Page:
I have to ask again, what's up with that too-bright but too-faint orange star, HD 23463, smack in the middle of the Pleiades? Its Gaia parallax, 7.5458 ± 0.0461, places it at a distance of some 432 light-years, which is "the perfect distance" to the Pleiades!!
So is this star a member of the Pleiades, then? But how can it be? It is way too bright to be a K-type main sequence star, and it is way too faint to be a massive Pleiades B-type star that has evolved into a red giant. Indeed, if this star was a K-type dwarf at the distance of the Pleiades, it would barely be visible in this image, and certainly not be surrounded by obvious diffraction spikes!
And if it was a recently evolved red giant, the product of a B-type main sequence star that had just run out of hydrogen in its core, we would expect it to be at least more or less as bright as the brightest blue stars in the cluster.
Take a look at the image of NGC 4755 and its red giant star, DU Crucis. Yes, this orange star is indeed fainter than the blue giants in the cluster, some 1½ magnitudes fainter than the brightest blue giant of the cluster (at upper right). Yes, but the red star in the center of the Pleiades is more than 4½ magnitudes fainter than the luminary of the Pleiades, Alcyone!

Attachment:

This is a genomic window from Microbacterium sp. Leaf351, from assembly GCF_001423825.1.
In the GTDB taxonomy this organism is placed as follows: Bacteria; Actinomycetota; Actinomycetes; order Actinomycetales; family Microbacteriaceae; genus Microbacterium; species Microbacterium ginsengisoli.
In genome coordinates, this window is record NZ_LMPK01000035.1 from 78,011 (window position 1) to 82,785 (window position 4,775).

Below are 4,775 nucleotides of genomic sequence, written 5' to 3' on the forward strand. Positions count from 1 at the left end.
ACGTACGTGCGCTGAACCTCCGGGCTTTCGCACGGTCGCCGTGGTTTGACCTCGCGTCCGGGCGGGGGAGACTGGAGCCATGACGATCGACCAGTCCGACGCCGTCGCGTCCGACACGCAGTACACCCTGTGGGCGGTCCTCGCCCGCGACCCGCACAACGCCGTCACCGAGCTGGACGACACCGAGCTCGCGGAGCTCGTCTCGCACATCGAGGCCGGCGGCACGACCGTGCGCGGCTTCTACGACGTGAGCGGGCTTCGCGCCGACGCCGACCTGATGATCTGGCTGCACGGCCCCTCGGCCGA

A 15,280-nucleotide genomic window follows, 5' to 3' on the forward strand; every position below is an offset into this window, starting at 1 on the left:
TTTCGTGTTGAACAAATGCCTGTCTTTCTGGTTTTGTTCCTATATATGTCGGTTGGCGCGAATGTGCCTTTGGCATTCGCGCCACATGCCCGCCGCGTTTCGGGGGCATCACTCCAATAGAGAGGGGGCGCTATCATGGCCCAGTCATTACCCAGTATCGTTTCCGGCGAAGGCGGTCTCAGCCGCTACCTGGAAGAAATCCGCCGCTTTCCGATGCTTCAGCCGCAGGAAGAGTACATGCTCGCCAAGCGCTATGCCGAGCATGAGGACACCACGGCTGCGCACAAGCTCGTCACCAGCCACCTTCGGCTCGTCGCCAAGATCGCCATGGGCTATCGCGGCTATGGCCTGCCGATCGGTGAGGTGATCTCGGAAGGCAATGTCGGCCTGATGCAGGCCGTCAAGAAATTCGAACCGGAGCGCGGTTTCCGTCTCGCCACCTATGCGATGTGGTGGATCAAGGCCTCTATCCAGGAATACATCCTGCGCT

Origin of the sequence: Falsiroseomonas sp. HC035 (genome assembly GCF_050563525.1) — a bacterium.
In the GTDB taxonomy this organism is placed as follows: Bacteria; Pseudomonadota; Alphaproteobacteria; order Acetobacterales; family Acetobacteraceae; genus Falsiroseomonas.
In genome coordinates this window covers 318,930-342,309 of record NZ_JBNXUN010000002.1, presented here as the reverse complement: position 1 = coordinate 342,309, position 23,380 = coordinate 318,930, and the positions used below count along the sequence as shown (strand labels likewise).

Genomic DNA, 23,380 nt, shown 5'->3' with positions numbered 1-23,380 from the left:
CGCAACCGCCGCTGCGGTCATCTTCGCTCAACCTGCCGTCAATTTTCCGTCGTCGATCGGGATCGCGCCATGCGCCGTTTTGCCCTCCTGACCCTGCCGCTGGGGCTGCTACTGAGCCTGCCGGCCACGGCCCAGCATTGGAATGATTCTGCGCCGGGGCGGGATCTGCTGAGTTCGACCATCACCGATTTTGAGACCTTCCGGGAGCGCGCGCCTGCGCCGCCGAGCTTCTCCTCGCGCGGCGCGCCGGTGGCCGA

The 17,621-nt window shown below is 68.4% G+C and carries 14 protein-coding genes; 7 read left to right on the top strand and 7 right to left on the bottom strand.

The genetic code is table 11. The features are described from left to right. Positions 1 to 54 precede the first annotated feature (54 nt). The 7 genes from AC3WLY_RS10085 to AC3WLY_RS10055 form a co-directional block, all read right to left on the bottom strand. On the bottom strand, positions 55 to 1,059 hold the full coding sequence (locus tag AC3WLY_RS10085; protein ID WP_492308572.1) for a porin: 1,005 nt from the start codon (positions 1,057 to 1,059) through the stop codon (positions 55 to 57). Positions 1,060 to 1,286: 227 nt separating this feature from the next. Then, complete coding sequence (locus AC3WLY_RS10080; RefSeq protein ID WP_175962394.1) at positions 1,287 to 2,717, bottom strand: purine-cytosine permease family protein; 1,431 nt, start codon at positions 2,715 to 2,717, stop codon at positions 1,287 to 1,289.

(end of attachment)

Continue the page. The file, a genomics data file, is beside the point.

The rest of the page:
The only explanation I can think of for the faintness of HD 23463 is that this red star is not
a true member of the Pleiades after all. Instead, I think it is an old and very moderate red giant, perhaps similar to Pollux, but a little redder. This star has to be older than the Pleiades, because we expect the most massive stars to use up their core hydrogen and turn into red giants first, and massive blue stars should give rise to bright red giants. Indeed, it wouldn't surprise me if the red star of the Pleiades is perhaps an old Altair, a star with less than twice the mass of the Sun, turned red giant. Alcyone, by contrast, is believed to have a mass of 5.9-6.1 M☉
. And if Alcyone hasn't evolved into a red giant yet, we certainly don't expect an equally young but much more lightweight star to have used up its core hydrogen already.
So what is this old relatively lightweight star doing in the center of the Pleiades if it is not a member of the cluster? Well, perhaps it just blundered into the cluster as the Pleiades and the star were orbiting the center of the Milky Way at different speeds. HD 23463 does seem to orbit slower than the average proper motion of the Pleiades.
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